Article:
HARRISONBURG, Va. – Rob Summers wasn’t going to leave Urbana University for just any job.
The 32-year-old basically built the Blue Knights’ basketball program from the ground up as its head coach for the past three seasons.
The year before Summers took over, the Blue Knights didn’t win a single game. They won 12 this past season under Summers, a dramatic turnaround for a program that made the transition from NAIA to NCAA Division II only seven years ago.
But there was something about Summers’ conversations with James Madison University basketball coach Louis Rowe that sold him on the idea of returning to Harrisonburg as an assistant coach.
“For me to leave my own program and put my faith and career into another coach’s hands shows just how much I believe in what [Rowe] is going to build there,” said Summers, who was JMU’s director of basketball operations in 2013-14 under former coach Matt Brady. “He really imprinted on me what he wants to have come about from the program. From those talks, he made me a believer, and if he could make me a believer, he can obviously make these recruits and student-athletes believers as well.”
Summers was officially introduced as JMU’s newest assistant coach Thursday, completing a 22-day process to replace Mike Deane, who retired late last month. Summers joins David Kontaxis and Byron Taylor as Rowe’s assistants for the upcoming 2017-18 season.
Rowe said one reason he hired Summers was the 7-footer’s experience playing in the post at the high-major level. Summers played two seasons at West Virginia after transferring from Penn State following his sophomore year.
The Dukes must replace their entire frontcourt from last season, and Rowe said Summers can help the younger forwards grow and develop with his experience as a player.
“He can bring some energy, especially to our big men,” Rowe said. “We’re going to be bringing in some younger big men and have a lot of new big men because we lose all of our big men. I wanted to have a coach that could come in and light a little bit of fire under them in conjunction with the rest of the members of the staff.”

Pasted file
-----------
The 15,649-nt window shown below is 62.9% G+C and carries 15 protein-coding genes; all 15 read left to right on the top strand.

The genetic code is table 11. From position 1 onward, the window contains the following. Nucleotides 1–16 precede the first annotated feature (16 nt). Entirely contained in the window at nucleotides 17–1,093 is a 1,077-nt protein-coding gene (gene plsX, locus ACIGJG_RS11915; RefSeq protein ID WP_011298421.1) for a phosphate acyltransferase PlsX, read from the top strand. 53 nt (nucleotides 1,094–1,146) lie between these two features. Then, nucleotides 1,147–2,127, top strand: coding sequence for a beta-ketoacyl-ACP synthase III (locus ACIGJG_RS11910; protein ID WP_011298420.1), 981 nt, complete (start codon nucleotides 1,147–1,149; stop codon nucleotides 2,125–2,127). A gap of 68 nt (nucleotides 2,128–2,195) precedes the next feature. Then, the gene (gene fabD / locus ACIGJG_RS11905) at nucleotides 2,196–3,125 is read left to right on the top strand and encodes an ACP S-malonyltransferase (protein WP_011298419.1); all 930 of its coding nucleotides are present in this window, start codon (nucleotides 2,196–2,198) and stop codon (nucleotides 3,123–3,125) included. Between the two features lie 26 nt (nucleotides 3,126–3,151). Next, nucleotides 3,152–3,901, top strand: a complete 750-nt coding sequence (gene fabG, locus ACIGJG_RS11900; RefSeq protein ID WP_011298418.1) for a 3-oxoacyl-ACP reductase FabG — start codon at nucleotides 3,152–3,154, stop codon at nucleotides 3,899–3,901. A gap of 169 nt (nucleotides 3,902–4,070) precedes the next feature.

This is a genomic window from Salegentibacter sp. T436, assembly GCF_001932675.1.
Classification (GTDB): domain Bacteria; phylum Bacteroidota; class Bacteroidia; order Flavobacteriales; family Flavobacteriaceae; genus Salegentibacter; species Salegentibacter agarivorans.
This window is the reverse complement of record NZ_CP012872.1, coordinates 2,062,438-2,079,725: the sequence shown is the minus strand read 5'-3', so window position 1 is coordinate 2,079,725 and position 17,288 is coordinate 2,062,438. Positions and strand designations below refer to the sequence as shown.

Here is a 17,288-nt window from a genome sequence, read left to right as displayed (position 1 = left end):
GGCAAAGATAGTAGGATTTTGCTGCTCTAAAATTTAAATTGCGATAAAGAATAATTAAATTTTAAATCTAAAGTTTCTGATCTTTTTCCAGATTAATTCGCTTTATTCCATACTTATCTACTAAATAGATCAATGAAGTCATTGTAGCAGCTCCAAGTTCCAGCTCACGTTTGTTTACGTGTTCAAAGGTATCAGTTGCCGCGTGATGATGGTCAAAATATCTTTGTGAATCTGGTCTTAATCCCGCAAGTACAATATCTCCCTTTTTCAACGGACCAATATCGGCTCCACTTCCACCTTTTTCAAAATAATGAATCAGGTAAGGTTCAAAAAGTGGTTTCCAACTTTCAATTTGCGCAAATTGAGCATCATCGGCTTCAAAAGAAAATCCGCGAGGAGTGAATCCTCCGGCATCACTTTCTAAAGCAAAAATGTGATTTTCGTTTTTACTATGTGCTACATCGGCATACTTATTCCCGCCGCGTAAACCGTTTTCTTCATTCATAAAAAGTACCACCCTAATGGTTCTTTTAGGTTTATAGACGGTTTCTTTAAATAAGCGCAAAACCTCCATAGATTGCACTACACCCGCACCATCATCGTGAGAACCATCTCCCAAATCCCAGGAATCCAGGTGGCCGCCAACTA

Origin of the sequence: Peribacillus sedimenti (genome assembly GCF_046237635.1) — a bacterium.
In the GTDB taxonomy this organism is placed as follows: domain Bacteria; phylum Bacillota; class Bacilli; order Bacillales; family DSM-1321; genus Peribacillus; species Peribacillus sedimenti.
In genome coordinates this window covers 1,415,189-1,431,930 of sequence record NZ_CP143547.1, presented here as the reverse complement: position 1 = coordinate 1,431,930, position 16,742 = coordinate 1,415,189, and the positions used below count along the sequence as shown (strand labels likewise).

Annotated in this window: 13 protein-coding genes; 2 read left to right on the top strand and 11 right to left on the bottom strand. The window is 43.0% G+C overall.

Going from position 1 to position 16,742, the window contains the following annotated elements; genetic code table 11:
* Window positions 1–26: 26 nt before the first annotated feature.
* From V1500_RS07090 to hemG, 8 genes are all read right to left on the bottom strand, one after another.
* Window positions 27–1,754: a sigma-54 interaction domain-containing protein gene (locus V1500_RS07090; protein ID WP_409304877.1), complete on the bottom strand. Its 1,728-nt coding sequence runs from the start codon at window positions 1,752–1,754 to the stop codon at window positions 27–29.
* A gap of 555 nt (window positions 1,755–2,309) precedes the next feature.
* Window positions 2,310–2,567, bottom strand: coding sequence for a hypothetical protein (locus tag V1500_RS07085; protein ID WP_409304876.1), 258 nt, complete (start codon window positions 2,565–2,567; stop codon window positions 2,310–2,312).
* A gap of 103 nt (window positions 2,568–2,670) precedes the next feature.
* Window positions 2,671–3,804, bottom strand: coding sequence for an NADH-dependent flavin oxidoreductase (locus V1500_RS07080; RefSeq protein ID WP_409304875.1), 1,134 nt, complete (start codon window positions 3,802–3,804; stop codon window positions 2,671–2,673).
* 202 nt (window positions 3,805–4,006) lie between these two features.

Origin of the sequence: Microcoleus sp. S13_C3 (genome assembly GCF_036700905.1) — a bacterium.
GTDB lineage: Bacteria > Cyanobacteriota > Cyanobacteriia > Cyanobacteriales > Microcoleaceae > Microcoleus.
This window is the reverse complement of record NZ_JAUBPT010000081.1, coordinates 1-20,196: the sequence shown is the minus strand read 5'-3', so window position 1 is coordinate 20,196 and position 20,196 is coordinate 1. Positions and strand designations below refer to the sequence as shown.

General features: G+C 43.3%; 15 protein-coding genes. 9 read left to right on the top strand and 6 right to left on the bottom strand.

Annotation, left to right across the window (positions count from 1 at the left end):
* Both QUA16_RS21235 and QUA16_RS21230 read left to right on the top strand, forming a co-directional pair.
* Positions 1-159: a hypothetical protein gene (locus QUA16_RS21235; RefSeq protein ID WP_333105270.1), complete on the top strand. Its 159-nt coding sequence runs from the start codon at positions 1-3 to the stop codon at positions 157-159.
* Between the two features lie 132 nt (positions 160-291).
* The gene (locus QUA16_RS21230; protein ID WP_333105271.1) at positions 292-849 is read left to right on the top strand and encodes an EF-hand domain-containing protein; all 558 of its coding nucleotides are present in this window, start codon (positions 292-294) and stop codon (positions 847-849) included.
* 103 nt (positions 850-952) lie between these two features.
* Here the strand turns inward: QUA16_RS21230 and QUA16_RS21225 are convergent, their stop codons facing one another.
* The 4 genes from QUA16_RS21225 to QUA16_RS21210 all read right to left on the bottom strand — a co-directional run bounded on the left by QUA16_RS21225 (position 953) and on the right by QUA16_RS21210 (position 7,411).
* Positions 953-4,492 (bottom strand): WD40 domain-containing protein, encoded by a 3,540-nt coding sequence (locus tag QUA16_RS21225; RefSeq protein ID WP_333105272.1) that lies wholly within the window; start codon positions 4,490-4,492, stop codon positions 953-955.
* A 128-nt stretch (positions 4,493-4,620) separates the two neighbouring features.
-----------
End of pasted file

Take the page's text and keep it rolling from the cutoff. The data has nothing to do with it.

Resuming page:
Rowe added he felt Summers would fit in well with the culture Rowe is trying to set within the program. JMU’s second-year coach said Summers shares many of the same values as he does and that he felt the message would be consistent across the entire program, an important necessity with so many new faces expected to join the team before the fall.
Summers also cited the similarities he had with Rowe as a reason for him to join the Dukes after three years away from the program. He said he was excited to work on a staff that proved to be very energetic workaholics during their first full season last year.
“I wanted to be a part of a staff that’s going to be high energy,” Summers said. “Those are guys that are hungry and one thing that’s going to define our program is that we’re hungry and we’re going to work hard. When [Rowe] told me that, that’s my vision and it’s been my coaching philosophy since day one.”
Even before Deane retired, Rowe said he had conversations with people about Summers and their interactions with him during his season in Harrisonburg. Once the assistant’s position opened, however, Rowe had more serious conversations with trusted members of the JMU staff who worked with Summers to elicit their opinions about him.
One critique of Rowe’s choice is Summers’ lack of experience as a coach at the Division I level. He served two years as an assistant at Division II Glenville State (W.Va.) before coming to Harrisonburg for his first stint in 2013, and then just spent three years coaching at Urbana. However, Rowe said he approached this decision like he looks at team building, trying to find the best person for the job rather than trying to find people who fit specific archetypes.
“Some people can say you need an older guy; some people can say you need a recruiter or a really young guy that’s going to run around. I wanted the right person,” Rowe said. “I wanted somebody who I was comfortable with, who I knew was going to work hard, who I knew would be able to build a relationship with the players.
“I wanted to try to find someone that would fit what we’re trying to do at JMU, and I know that that’s Rob.”